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Atmospheric Chemistry and Physics

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Biochemistry | Chemistry | Life Sciences | Physical Sciences and Mathematics


To better understand the effects of wildfires on air quality and climate, it is important to assess the occurrence of chromophoric compounds in smoke and characterize their optical properties. This study explores the molecular composition of light-absorbing organic aerosol, or brown carbon (BrC), sampled at the Missoula Fire Sciences laboratory as a part of the FIREX Fall 2016 lab intensive. A total of 12 biomass fuels from different plant types were tested, including gymnosperm (coniferous) and angiosperm (flowering) plants and different ecosystem components such as duff, litter, and canopy. Emitted biomass burning organic aerosol (BBOA) particles were collected onto Teflon filters and analyzed offline using high-performance liquid chromatography coupled to a photodiode array spectrophotometer and a high-resolution mass spectrometer (HPLC-PDA-HRMS). Separated BrC chromophores were classified by their retention times, absorption spectra, integrated absorbance in the near-UV and visible spectral range (300-700 nm), and chemical formulas from the accurate m/z measurements. BrC chromophores were grouped into the following classes and subclasses: lignin-derived products, which include lignin pyrolysis products; distillation products, which include coumarins and flavonoids; nitroaromatics; and polycyclic aromatic hydrocarbons (PAHs). The observed classes and subclasses were common across most fuel types, although specific BrC chromophores varied based on plant type (gymnosperm or angiosperm) and ecosystem component(s) burned. To study the stability of the observed BrC compounds with respect to photodegradation, BBOA particle samples were irradiated directly on filters with near UV (300-400 nm) radiation, followed by extraction and HPLC-PDA-HRMS analysis. Lifetimes of individual BrC chromophores depended on the fuel type and the corresponding combustion condition. Lignin-derived and flavonoid classes of BrC generally had the longest lifetimes with respect to UV photodegradation. Moreover, lifetimes for the same type of BrC chromophores varied depending on biomass fuel and combustion conditions. While individual BrC chromophores disappeared on a timescale of several days, the overall light absorption by the sample persisted longer, presumably because the condensed-phase photochemical processes converted one set of chromophores into another without complete photobleaching or from undetected BrC chromophores that photobleached more slowly. To model the effect of BrC on climate, it is important to understand the change in the overall absorption coefficient with time. We measured the equivalent atmospheric lifetimes of the overall BrC absorption coefficient, which ranged from 10 to 41 d, with subalpine fir having the shortest lifetime and conifer canopies, i.e., juniper, having the longest lifetime. BrC emitted from biomass fuel loads encompassing multiple ecosystem components (litter, shrub, canopy) had absorption lifetimes on the lower end of the range. These results indicate that photobleaching of BBOA by condensed-phase photochemistry is relatively slow. Competing chemical aging mechanisms, such as heterogeneous oxidation by OH, may be more important for controlling the rate of BrC photobleaching in BBOA.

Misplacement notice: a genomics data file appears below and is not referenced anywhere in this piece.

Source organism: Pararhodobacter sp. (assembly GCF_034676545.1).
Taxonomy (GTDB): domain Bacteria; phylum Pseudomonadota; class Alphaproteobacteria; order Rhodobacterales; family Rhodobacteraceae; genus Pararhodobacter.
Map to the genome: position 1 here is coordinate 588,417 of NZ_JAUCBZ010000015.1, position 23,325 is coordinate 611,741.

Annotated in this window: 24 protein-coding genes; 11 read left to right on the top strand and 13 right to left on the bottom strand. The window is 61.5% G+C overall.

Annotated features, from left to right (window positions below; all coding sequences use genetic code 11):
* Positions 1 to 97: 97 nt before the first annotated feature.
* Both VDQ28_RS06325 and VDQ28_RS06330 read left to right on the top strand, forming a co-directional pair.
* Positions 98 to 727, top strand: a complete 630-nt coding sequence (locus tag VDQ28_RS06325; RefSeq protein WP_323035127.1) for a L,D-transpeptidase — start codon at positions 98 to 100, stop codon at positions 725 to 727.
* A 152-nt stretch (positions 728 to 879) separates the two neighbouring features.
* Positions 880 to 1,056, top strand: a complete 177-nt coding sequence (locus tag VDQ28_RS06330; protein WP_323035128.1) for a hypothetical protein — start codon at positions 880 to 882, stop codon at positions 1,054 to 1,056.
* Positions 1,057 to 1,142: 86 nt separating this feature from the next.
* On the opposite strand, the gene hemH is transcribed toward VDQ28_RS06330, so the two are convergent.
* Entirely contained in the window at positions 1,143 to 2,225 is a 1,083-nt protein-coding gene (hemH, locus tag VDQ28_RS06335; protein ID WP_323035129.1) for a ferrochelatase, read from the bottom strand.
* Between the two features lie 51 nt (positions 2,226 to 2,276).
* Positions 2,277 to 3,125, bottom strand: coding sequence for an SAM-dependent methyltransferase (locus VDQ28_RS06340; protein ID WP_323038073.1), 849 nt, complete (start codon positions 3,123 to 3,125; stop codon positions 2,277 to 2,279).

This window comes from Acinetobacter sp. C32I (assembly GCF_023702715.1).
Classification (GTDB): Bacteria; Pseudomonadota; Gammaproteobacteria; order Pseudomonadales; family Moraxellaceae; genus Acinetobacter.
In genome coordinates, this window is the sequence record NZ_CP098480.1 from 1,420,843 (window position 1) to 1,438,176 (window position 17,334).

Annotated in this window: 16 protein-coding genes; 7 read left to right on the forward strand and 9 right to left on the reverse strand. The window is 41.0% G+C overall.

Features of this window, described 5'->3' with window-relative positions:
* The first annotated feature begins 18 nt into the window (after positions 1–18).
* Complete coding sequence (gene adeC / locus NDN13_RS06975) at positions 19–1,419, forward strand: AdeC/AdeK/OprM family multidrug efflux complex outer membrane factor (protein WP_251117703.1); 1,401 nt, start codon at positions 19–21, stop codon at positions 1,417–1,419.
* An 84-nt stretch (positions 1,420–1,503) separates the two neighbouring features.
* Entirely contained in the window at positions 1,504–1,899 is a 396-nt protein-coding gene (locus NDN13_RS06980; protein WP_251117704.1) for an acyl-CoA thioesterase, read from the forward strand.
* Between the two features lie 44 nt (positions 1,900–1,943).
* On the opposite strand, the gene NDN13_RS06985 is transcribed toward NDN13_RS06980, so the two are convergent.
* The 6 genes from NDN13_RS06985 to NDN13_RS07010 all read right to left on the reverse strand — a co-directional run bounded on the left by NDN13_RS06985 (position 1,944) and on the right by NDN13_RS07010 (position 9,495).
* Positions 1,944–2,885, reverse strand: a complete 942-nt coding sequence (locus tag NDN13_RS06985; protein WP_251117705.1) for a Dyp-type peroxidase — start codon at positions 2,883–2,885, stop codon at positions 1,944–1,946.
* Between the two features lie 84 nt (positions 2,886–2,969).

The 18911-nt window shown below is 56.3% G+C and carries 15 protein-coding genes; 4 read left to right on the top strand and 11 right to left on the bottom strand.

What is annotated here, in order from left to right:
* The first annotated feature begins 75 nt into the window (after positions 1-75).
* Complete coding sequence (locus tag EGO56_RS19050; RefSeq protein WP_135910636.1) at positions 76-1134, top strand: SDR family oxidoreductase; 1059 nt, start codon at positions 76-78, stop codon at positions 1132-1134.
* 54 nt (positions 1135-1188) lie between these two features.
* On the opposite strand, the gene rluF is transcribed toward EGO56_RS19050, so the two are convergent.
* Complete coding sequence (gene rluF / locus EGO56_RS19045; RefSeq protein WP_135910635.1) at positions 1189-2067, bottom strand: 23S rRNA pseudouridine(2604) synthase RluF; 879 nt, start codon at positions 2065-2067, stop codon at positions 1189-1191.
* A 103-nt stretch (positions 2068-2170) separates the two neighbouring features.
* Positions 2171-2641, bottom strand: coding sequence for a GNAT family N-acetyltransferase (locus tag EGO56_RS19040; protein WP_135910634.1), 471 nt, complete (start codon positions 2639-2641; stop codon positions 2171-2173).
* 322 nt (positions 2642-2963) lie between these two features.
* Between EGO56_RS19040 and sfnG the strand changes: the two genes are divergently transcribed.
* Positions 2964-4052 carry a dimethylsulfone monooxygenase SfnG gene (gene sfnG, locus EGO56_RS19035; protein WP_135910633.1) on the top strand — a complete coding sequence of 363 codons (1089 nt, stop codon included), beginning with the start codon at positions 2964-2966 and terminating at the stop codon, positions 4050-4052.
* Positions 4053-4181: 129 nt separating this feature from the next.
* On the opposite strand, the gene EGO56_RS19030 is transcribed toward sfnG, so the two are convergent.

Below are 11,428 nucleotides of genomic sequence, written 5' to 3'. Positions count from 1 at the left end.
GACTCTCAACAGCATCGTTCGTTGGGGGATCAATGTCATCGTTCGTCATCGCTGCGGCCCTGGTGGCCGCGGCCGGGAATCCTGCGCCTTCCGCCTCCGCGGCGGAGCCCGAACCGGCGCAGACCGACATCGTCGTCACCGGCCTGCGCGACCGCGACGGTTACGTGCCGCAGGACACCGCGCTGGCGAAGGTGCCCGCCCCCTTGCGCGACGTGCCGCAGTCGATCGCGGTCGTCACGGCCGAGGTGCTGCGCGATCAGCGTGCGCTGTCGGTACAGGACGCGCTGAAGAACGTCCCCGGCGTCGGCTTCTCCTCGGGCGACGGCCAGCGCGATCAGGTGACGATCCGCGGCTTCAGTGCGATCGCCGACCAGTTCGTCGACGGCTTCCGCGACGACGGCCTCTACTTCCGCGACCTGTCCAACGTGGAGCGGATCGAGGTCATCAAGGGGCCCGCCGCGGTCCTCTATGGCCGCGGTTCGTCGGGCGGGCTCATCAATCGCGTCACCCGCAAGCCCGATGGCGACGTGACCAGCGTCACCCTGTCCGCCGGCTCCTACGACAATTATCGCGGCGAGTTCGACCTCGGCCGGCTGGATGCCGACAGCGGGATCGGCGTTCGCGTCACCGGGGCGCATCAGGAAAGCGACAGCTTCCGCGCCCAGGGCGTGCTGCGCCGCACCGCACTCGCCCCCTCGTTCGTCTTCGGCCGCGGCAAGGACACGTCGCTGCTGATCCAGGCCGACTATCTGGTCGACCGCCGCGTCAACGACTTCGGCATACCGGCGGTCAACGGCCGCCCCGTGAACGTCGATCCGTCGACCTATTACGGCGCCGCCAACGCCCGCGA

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Creative Commons Attribution 4.0 License
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